March 22, 2018
Immanuel Anglican Church
Posted on: Thursday, March 22, 2018
I first met Rich Garon during my interview with the Vestry to serve as Rector at Immanuel. He was quiet during the meeting and only asked a couple of questions. Soon after, I learned that he had retired as the Chief of Staff for the House International Relations Committee. Little did I know that in that interview, I had come face to face with one of the power brokers of Washington, DC. Yet, I was soon to learn that he was anything but the typical retiree from Capitol Hill. As I got to know Rich, his conversations never centered around himself or his accomplishments. He wanted to talk with me about the homeless in our community and how we might help them. Situated as we are on the I-95 corridor, many people find themselves coming to DC with hopes for a better future; only to find those hopes dashed by the reality of an extremely high cost of living. Faced with homelessness, these men and women gather in wooded camps along the highway. In those camps, Rich discovered a ministry. Rich’s heart of compassion and concern spread across our congregation. The homeless were no longer nameless men and women at an intersection holding a sign. They were brothers and sisters who sat next to us in church, singing and sharing bread and wine. Through Rich, we learned practical ways we could help the homeless. Through him, we also came to understand the helplessness one feels when confronted with addiction or agencies unable to provide help due to incomprehensible bureaucracies. Rather than being deterred, Rich dove in and learned how to navigate the system, driven by a love for these men and women. At a recent meeting of our Missions Team, Rich challenged the group to think about ways we could expand our outreach to the community, especially the homeless. At one point, he looked down at the table and quietly said, “I guess I’m a black sheep…always pushing the envelope.” I looked Rich in the eyes and replied, “In the Bible, black sheep are often called prophets, calling God’s people to follow where he leads.” Rich was certainly used by God in his role with Congress. Yet, in retirement, God has raised up a prophet for our church and our community, calling us to love our neighbors as ourselves.
March 21, 2018
Restoration Anglican Church, Richardson, Texas
Posted on: Wednesday, March 21, 2018
When our church had the chance to adopt refugee families from Syria, Emily Kerr felt like this was a job for someone else. After all, she’s a mother of two small boys and she and her husband both have busy jobs. She serves on the vestry, she is part of a small group, but this sort of service sounded like a job for someone with a little more margin. Reluctantly, she agreed to help the family move into their apartment. It would be an exhausting Saturday, but the family would manage it. A year and a half later, Emily and her family are integral in our church’s refugee ministry. She visits the family weekly, she helps them manage their finances and make it to appointments, she advocates for the children at their schools. In the midst of this, her boys are usually right alongside her, playing with their new friends. As Emily has shared with our Restoration family, this opportunity has transformed her view of discipleship. By allowing herself to become vulnerable to those who are in need, she has championed a new vision for her family as followers of Jesus. The experience has blessed her as much as it has blessed this family in need. When we choose God’s fast, we look beyond our own comfort and convenience and we willingly enter into the brokenness of the world for the sake of others.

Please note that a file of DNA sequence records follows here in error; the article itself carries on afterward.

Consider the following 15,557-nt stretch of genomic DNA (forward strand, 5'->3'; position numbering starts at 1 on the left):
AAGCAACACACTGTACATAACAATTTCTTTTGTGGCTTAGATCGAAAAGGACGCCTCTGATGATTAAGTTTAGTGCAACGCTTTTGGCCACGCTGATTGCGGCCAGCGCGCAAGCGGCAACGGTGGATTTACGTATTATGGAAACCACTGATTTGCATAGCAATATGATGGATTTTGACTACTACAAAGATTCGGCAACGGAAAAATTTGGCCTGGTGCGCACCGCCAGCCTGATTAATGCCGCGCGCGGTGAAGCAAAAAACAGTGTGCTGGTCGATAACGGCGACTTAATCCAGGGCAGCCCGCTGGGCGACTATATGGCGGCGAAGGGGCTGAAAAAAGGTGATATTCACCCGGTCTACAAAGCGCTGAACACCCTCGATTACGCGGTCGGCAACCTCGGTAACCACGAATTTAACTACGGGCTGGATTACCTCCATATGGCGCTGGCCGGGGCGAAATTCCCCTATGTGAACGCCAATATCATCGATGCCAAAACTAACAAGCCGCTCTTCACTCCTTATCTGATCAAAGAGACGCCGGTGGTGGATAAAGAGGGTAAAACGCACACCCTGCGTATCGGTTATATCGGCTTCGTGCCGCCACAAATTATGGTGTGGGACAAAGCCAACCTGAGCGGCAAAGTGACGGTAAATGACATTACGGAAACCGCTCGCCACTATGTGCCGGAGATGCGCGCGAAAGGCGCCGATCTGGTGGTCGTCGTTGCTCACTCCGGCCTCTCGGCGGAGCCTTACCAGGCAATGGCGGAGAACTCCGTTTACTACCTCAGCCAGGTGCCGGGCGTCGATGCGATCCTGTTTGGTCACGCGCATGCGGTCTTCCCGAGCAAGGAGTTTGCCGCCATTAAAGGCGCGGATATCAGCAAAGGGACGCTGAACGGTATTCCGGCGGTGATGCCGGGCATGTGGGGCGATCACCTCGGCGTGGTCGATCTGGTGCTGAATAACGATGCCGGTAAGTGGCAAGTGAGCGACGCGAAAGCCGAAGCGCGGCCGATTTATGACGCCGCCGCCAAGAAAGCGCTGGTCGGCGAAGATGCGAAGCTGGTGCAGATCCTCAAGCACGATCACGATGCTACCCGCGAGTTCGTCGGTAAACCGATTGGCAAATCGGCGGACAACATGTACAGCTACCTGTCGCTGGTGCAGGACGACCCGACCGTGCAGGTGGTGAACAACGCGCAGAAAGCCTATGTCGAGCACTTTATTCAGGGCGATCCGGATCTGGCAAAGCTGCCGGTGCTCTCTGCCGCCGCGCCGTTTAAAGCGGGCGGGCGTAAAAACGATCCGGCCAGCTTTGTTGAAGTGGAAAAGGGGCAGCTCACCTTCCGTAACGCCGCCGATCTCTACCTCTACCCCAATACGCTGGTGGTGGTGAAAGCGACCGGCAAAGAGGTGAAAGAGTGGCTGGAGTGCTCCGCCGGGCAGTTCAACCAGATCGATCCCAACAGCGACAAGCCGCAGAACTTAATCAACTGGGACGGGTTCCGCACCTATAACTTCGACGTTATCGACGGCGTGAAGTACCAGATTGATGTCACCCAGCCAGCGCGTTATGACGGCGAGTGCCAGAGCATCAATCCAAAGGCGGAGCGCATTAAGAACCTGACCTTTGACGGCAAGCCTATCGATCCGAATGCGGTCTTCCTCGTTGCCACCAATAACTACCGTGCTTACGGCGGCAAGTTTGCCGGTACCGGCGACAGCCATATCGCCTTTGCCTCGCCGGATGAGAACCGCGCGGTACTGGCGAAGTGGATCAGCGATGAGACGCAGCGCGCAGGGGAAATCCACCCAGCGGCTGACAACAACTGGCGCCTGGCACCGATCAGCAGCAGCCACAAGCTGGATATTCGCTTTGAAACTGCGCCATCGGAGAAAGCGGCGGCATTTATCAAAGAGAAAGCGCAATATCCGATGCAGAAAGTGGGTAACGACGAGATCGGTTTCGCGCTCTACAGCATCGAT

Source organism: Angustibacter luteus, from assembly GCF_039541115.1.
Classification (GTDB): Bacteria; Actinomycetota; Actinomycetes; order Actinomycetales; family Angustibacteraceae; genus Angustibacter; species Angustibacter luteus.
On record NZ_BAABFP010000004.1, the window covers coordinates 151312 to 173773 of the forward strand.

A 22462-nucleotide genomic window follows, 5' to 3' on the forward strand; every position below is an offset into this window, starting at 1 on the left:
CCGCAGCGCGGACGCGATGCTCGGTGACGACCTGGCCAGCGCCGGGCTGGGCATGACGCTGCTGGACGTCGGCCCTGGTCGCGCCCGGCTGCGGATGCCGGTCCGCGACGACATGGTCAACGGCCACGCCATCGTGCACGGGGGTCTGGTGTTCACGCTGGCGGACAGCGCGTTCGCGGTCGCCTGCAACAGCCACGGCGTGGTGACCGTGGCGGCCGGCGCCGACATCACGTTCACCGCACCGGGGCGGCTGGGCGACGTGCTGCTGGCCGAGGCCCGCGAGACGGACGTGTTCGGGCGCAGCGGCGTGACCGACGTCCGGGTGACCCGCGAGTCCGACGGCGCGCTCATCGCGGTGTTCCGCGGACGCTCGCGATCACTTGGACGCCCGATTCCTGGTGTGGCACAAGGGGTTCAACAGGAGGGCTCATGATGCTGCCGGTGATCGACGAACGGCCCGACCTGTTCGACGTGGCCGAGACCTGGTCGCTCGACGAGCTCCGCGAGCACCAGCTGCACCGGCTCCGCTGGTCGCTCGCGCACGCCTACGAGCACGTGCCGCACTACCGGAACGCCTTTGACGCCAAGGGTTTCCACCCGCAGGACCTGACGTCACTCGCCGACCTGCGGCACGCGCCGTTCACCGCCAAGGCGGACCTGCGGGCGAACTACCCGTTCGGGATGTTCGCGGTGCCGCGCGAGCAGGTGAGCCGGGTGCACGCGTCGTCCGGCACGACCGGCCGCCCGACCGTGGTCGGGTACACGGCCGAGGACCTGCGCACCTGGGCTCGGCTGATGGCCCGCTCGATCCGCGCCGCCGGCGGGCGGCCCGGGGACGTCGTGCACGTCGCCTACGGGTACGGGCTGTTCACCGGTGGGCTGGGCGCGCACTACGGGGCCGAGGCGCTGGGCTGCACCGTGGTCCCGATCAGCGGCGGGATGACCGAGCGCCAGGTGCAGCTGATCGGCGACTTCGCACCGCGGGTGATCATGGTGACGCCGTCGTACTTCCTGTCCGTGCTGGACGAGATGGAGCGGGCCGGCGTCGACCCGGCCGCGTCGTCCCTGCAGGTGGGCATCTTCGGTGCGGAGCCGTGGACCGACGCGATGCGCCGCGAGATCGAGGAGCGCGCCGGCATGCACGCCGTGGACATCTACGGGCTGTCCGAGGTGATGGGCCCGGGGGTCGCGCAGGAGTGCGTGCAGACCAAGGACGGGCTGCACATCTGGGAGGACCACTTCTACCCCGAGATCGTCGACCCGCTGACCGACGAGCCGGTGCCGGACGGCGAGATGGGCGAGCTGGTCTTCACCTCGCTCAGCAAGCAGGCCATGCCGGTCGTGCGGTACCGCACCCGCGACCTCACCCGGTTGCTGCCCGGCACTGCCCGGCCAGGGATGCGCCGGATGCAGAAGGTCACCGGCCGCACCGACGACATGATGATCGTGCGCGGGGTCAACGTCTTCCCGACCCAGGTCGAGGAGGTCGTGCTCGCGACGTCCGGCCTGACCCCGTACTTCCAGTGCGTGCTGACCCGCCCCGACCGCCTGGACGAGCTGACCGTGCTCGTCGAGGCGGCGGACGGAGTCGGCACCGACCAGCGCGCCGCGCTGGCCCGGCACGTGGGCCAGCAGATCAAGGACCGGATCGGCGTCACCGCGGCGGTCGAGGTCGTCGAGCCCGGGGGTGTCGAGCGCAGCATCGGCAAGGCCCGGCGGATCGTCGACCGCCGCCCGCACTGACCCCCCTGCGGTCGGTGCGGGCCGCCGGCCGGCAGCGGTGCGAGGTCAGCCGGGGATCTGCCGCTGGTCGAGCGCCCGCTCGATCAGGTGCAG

March 20, 2018
Holy Trinity McKinney
Posted on: Tuesday, March 20, 2018
We all spend time constructing lives that are precarious at times. Learning to balance all the pieces we pile up throughout the year is like another job. Lent is a season, as I like to say, for addition, subtraction, and introspection. Lent might seem dark and depressing but in reality, Lent is a gift, a gift from God to his Church. It’s a gift because it’s a designated time for us to reflect on our lives, giving us space and time to deconstruct the towers we have built, because we all know that if we just keep piling on the layers, they’re bound to crumble, we are bound to crumble. As we inspect our lives, we give up some of those layers that are distracting us. Remembering that we were created to hunger for God and that our only satisfaction is found in God. I always hope that some of what I give up will be gone for good, while others things will return and, with God’s grace, be rightly ordered in my life. Lent is also a time for addition. The things we add are not supposed to be just another Lego on the every growing tower of our lives. Rather, they are the very things that free us to be with God and not so consumed with ourselves. Adding disciplines during Lent allows God to mold and shape us further into the likeness of his Son. Everything we do during Lent is a reminder that Jesus is our only hope for abundant life. He is the one who has entered into our desperate situation and become our hope. Ultimately, the season of Lent is the gift we have been given so that our hearts and minds might be ready to participate in the resurrection. We fast, so we can feast. We decrease, so that He might increase. Life is hard and full of distraction and temptation. One of the most powerful parts of Lent is the space it creates for us to slow down, look inward, confess life’s difficulty, and cultivate our relationship with Jesus right in the middle of this desert. Lent is a gift and if we receive it well, it will prepare us participate in resurrection. Thanks be to God!